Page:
Josh Marshall over at Talkingpoints Memo is having a little spat with Jake Tapper at ABC. The subject? Whether Obama is right to imply that McCain has been pushing xenophobia and racist themes in his recent bout of negative campaigning.
As Obama put it:
“But, since they don’t have any new ideas the only strategy they’ve got in this election is to try to scare you about me. They’re going to try to say that I’m a risky guy, they’re going to try to say, ‘Well, you know, he’s got a funny name and he doesn’t look like all the presidents on the dollar bills and the five dollar bills and, and they’re going to send out nasty emails.
The direct evidence for covert racism, at least in McCain’s own campaign output, is lacking. The charge simply requires a too many assumptions and interpretive leaps for justified in making such a nuclear accusation. Even the recent supposed “Obama chases our white women” interpretation of the Republican’s “Obama is a celebrity” attack ads is just too much of a stretch. The implication of the ad, as Howard Kurtz notes, isn’t that Obama hobnobs with white women. It’s that he IS a white woman: and a ditzy one at that.
And, as Tapper points out, McCain has openly condemned the racist tactics of others (including firing a staffer who tried to go that route).
It’s certainly not out of bounds to suspect that McCain’s camp might harbor crafty racial message motives, or mention the possible interpretations of this or that statement or ad. But at this point, it’s simply not justified to say, as Marshall does, that this “is what he [McCain] is doing,” period.
Obama may have a legitimate beef with some on the right, but he has no justification for tarring McCain with the same accusation. It’s no doubt extremely tempting for someone in his position and heritage to suspect such motives in all opponents. But it’s precisely because it’s so tempting that he should be especially reluctant to indulge.
In any case, even if the McCain campaign were intentionally trying to play up racist themes as subtly as possible, Obama is foolish to try and to highlight it at this point. Because the references are so ambiguous, plenty of people will see him as too eager to play the victim no matter what, and few of the people who are likely to take the racism allegations seriously needed Obama’s say so to believe them.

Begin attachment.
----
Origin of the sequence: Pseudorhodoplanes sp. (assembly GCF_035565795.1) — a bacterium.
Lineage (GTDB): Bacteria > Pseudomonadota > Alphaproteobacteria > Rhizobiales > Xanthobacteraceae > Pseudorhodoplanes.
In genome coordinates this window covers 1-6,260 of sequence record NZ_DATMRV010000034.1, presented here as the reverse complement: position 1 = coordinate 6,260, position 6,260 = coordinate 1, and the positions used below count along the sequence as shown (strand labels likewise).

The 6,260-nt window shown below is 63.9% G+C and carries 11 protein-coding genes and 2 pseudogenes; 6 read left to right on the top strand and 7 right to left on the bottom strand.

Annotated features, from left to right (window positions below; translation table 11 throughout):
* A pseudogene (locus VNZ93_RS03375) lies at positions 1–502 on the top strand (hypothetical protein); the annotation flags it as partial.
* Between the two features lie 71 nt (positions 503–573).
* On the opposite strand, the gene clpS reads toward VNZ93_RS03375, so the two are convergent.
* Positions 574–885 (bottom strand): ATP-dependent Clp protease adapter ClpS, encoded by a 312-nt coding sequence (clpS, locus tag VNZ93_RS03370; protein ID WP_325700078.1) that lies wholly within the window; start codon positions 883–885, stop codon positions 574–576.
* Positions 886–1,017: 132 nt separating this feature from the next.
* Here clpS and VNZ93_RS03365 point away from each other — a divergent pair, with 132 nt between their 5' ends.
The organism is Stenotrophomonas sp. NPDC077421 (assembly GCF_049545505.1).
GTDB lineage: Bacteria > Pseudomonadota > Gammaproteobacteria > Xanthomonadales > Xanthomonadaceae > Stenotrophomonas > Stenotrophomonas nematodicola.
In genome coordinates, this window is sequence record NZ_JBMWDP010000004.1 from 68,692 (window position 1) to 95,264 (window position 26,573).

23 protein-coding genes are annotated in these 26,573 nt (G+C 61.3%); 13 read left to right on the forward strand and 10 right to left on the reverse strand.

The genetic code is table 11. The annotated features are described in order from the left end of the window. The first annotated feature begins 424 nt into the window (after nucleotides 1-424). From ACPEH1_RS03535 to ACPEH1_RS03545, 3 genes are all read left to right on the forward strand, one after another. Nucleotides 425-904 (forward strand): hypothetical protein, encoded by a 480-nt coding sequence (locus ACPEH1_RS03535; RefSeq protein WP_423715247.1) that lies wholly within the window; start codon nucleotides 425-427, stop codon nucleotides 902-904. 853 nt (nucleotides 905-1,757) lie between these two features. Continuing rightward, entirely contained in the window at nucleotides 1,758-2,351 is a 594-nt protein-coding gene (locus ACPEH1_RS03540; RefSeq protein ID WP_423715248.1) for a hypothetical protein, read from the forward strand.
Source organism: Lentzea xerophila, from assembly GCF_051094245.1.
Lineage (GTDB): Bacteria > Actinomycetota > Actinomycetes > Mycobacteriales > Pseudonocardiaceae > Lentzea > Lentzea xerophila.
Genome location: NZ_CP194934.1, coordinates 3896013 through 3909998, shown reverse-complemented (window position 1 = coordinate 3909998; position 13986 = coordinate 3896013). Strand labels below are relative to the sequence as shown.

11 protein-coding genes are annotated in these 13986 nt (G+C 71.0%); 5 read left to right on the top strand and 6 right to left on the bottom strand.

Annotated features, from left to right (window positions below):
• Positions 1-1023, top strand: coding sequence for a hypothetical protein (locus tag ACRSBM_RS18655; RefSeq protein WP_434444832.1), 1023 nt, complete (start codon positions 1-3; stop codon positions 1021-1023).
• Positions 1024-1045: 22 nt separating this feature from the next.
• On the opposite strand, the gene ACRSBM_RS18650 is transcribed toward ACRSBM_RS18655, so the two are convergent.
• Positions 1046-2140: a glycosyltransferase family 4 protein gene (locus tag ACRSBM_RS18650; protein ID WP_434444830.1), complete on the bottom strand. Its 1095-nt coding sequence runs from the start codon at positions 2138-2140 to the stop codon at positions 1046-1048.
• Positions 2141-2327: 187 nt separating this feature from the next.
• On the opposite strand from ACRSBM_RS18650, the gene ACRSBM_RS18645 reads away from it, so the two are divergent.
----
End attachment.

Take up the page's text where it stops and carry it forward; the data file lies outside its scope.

There’s also the boy-who-cried-wolf dynamic. It’s quite likely that at some point over the next few months, some McCain surrogate or ally will say something far more unambiguously inappropriate in relation to Obama’s race. If Obama had largely ignored the race issue up until then, he’d get far more mileage from such an incident in the future: and maybe without him even having to do much of the work condemning it. Delayed gratification is a far better plan than a quick hit.
To be sure: the McCain campaign and the RNC, along with lazy columnists, are rather despicably trying to frame Obama’s character, using the standard litany of misrepresentations, interpretative stretches of their own, and outright dishonesty to paint a picture of elitist arrogance far beyond what reality can support. (“False, but accurate!” is the battle cry of this sort of tactic). And, as usual, people that want to believe in such caricatures are eating it up just as quickly as those who want to believe that McCain’s case against Obama is all about race. But “shallow, elitist, full of himself” is the tack that Republicans are taking, not race, and being guilty of one despicable thing does not automatically make you guilty of another.
Furthermore, while Obama’s camp has been far more positive up until now, and hasn’t been quite as desperately searching around for memes to smear McCain with, there’s increasing signs that they’re ramping up their own character meme. Can you guess what it’s based around? If not, then just listen to Obama’s ads and campaign output over the next few weeks… and count how many times the language uses the word “old” to refer, if not directly to McCain, to everything McCain by implication supposedly stands for (i.e. “old way”, “old politics”, etc.). In fact, I find the idea that these references are intentional far more plausible than the charges of racism.
McCain’s age is, of course, a legitimate factor to consider, at least on its own: just as is Obama’s lack of executive experience. But age is only relevant insofar as it means other problems, from health to mental acuity. That’s not what the Democrats are actually doing by citing age: they are attempting to tie the theme of “old” into a caricature of McCain’s personality: a cranky codger with little vision beyond maintaining the Bush era another 4 years.
They’ve still yet to build an entire media campaign around this theme, as Republicans have with Obama’s alleged presumptuousness. But the silly season is, sadly, still young.